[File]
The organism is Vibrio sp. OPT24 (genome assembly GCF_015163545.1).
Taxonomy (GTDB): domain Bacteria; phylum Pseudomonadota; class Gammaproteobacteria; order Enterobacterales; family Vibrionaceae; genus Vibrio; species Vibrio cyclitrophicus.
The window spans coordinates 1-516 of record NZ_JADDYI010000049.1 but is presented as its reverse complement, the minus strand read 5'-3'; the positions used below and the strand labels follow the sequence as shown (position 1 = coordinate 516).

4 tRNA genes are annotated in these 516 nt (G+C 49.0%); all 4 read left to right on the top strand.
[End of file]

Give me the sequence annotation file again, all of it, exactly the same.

The organism is Vibrio sp. OPT24 (genome assembly GCF_015163545.1).
Taxonomy (GTDB): domain Bacteria; phylum Pseudomonadota; class Gammaproteobacteria; order Enterobacterales; family Vibrionaceae; genus Vibrio; species Vibrio cyclitrophicus.
The window spans coordinates 1-516 of record NZ_JADDYI010000049.1 but is presented as its reverse complement, the minus strand read 5'-3'; the positions used below and the strand labels follow the sequence as shown (position 1 = coordinate 516).

4 tRNA genes are annotated in these 516 nt (G+C 49.0%); all 4 read left to right on the top strand.